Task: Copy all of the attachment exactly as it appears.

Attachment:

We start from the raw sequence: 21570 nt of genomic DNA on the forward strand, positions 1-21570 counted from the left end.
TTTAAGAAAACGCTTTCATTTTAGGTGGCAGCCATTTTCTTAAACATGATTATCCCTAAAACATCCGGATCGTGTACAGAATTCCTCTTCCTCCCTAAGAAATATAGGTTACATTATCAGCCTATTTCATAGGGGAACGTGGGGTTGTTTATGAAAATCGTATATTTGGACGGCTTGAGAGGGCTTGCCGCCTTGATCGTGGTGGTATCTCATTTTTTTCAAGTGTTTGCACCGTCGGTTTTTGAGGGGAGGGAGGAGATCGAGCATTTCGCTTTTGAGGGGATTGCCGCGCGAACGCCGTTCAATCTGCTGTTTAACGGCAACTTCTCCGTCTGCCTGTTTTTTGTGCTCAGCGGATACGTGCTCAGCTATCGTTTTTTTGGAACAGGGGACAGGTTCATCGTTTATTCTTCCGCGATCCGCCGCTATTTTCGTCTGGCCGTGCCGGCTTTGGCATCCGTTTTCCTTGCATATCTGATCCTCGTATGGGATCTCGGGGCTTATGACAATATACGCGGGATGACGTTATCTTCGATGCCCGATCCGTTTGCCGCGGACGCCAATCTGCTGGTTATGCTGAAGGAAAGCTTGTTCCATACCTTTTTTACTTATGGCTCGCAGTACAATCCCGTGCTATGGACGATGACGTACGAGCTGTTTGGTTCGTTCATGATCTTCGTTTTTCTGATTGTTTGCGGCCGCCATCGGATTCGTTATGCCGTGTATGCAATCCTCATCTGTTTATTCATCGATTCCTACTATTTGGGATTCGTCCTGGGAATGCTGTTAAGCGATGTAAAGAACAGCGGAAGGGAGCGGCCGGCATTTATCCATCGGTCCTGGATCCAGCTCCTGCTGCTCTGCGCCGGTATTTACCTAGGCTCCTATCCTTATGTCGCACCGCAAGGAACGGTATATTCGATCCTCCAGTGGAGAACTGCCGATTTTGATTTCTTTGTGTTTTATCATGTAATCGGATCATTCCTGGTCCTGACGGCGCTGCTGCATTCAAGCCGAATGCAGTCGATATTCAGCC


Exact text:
We start from the raw sequence: 21570 nt of genomic DNA on the forward strand, positions 1-21570 counted from the left end.
TTTAAGAAAACGCTTTCATTTTAGGTGGCAGCCATTTTCTTAAACATGATTATCCCTAAAACATCCGGATCGTGTACAGAATTCCTCTTCCTCCCTAAGAAATATAGGTTACATTATCAGCCTATTTCATAGGGGAACGTGGGGTTGTTTATGAAAATCGTATATTTGGACGGCTTGAGAGGGCTTGCCGCCTTGATCGTGGTGGTATCTCATTTTTTTCAAGTGTTTGCACCGTCGGTTTTTGAGGGGAGGGAGGAGATCGAGCATTTCGCTTTTGAGGGGATTGCCGCGCGAACGCCGTTCAATCTGCTGTTTAACGGCAACTTCTCCGTCTGCCTGTTTTTTGTGCTCAGCGGATACGTGCTCAGCTATCGTTTTTTTGGAACAGGGGACAGGTTCATCGTTTATTCTTCCGCGATCCGCCGCTATTTTCGTCTGGCCGTGCCGGCTTTGGCATCCGTTTTCCTTGCATATCTGATCCTCGTATGGGATCTCGGGGCTTATGACAATATACGCGGGATGACGTTATCTTCGATGCCCGATCCGTTTGCCGCGGACGCCAATCTGCTGGTTATGCTGAAGGAAAGCTTGTTCCATACCTTTTTTACTTATGGCTCGCAGTACAATCCCGTGCTATGGACGATGACGTACGAGCTGTTTGGTTCGTTCATGATCTTCGTTTTTCTGATTGTTTGCGGCCGCCATCGGATTCGTTATGCCGTGTATGCAATCCTCATCTGTTTATTCATCGATTCCTACTATTTGGGATTCGTCCTGGGAATGCTGTTAAGCGATGTAAAGAACAGCGGAAGGGAGCGGCCGGCATTTATCCATCGGTCCTGGATCCAGCTCCTGCTGCTCTGCGCCGGTATTTACCTAGGCTCCTATCCTTATGTCGCACCGCAAGGAACGGTATATTCGATCCTCCAGTGGAGAACTGCCGATTTTGATTTCTTTGTGTTTTATCATGTAATCGGATCATTCCTGGTCCTGACGGCGCTGCTGCATTCAAGCCGAATGCAGTCGATATTCAGCC